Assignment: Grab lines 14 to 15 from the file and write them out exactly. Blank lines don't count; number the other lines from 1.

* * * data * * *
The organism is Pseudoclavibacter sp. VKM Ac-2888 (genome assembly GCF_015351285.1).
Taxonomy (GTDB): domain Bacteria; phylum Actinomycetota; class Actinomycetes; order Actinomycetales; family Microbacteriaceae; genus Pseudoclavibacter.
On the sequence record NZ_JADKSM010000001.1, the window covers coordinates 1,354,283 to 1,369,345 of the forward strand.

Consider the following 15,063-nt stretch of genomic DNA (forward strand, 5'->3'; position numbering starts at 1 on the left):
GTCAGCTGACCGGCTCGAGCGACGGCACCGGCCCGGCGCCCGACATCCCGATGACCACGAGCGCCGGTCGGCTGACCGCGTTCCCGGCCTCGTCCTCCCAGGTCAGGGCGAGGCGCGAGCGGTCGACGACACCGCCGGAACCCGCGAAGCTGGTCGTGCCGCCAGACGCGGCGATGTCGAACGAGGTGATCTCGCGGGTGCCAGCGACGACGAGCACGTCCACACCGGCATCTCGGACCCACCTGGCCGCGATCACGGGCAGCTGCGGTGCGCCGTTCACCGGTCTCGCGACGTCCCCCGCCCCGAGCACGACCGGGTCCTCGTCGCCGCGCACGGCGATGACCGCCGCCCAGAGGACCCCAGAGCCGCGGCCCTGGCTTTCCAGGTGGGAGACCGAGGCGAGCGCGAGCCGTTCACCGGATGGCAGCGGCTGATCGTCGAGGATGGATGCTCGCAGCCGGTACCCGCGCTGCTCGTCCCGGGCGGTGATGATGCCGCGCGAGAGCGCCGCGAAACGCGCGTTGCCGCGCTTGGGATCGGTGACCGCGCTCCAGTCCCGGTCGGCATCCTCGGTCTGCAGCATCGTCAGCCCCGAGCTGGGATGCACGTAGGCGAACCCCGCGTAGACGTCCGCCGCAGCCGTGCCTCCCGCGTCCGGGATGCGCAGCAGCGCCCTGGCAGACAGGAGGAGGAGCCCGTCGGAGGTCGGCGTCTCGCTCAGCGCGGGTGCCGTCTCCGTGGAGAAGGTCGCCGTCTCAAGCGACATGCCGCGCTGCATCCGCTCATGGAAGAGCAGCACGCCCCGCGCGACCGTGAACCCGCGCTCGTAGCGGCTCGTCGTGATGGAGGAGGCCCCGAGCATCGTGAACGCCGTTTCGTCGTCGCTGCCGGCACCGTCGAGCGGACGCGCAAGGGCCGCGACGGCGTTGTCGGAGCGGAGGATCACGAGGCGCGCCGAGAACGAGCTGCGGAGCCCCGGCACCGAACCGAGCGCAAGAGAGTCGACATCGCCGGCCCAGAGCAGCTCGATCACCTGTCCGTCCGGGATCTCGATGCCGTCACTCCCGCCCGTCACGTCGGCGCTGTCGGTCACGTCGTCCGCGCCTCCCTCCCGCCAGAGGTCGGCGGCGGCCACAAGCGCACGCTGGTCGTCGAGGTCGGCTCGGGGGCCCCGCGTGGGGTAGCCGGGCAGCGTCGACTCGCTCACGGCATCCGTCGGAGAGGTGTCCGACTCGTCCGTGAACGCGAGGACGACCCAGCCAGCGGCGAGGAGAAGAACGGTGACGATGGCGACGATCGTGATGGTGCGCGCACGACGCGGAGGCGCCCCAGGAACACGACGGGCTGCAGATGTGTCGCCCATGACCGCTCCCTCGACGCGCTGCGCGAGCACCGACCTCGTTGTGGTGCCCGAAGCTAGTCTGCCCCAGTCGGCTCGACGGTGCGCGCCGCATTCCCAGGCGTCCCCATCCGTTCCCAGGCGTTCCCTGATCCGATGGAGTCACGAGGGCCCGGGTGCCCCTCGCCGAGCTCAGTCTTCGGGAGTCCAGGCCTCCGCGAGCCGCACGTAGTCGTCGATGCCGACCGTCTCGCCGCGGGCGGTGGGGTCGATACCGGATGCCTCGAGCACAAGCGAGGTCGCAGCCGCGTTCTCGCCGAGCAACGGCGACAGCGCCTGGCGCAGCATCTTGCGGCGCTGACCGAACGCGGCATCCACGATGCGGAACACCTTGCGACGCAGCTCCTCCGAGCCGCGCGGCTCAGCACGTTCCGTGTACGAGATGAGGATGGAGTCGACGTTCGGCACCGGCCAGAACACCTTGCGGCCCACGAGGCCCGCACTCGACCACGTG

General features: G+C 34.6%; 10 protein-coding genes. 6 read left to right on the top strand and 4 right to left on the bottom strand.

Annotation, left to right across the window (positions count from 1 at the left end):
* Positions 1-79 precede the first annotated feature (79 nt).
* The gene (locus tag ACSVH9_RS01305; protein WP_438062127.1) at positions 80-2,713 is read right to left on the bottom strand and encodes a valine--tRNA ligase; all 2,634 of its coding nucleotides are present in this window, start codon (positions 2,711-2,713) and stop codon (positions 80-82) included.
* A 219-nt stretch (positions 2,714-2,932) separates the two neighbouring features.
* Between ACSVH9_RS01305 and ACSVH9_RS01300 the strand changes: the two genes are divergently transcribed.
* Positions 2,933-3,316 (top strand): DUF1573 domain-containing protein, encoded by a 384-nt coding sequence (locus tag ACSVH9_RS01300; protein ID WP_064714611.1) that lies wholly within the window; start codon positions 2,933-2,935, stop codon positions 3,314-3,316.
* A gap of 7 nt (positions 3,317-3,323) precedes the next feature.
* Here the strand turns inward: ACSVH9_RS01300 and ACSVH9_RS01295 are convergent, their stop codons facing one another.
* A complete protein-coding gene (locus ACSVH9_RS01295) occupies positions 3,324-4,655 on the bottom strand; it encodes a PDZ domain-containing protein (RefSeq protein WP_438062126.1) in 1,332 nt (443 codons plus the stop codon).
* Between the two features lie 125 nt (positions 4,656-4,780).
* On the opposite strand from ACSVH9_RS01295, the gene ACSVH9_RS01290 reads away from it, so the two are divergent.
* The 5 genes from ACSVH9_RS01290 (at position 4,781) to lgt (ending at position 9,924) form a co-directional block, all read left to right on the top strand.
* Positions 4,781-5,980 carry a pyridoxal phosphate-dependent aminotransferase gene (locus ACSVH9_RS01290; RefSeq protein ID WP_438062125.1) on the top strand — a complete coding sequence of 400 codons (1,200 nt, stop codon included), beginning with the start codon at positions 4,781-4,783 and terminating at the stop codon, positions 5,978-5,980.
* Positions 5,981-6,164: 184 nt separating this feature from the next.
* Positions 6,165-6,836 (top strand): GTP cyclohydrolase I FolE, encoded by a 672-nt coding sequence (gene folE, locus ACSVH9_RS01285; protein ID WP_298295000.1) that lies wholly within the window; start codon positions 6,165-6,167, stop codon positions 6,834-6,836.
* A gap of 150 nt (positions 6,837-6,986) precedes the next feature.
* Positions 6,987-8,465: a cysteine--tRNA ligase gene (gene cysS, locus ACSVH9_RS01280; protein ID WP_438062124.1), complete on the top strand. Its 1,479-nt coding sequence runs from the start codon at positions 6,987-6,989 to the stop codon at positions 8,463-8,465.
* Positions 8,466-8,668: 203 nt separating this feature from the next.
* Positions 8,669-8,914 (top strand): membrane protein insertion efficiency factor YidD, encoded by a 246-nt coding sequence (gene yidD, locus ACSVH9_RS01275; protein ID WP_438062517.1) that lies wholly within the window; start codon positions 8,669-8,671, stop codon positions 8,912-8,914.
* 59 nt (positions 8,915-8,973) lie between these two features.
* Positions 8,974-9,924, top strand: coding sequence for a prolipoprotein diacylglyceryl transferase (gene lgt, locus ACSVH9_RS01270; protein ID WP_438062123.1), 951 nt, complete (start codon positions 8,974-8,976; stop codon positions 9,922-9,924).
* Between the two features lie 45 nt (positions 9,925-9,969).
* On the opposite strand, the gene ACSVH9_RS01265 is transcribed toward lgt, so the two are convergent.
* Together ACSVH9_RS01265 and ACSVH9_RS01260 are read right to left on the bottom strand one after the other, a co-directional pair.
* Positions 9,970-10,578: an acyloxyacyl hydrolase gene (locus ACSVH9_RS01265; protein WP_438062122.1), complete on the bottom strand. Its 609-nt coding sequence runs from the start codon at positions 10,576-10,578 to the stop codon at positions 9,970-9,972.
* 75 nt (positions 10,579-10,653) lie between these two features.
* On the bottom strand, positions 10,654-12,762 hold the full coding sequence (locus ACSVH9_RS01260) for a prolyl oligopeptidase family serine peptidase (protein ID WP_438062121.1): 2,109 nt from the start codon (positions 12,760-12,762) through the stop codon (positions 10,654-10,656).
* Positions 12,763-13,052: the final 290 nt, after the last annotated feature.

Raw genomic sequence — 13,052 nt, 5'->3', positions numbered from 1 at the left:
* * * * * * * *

* Here the strand turns inward: ACSVH9_RS01300 and ACSVH9_RS01295 are convergent, their stop codons facing one another.
* A complete protein-coding gene (locus ACSVH9_RS01295) occupies positions 3,324-4,655 on the bottom strand; it encodes a PDZ domain-containing protein (RefSeq protein WP_438062126.1) in 1,332 nt (443 codons plus the stop codon).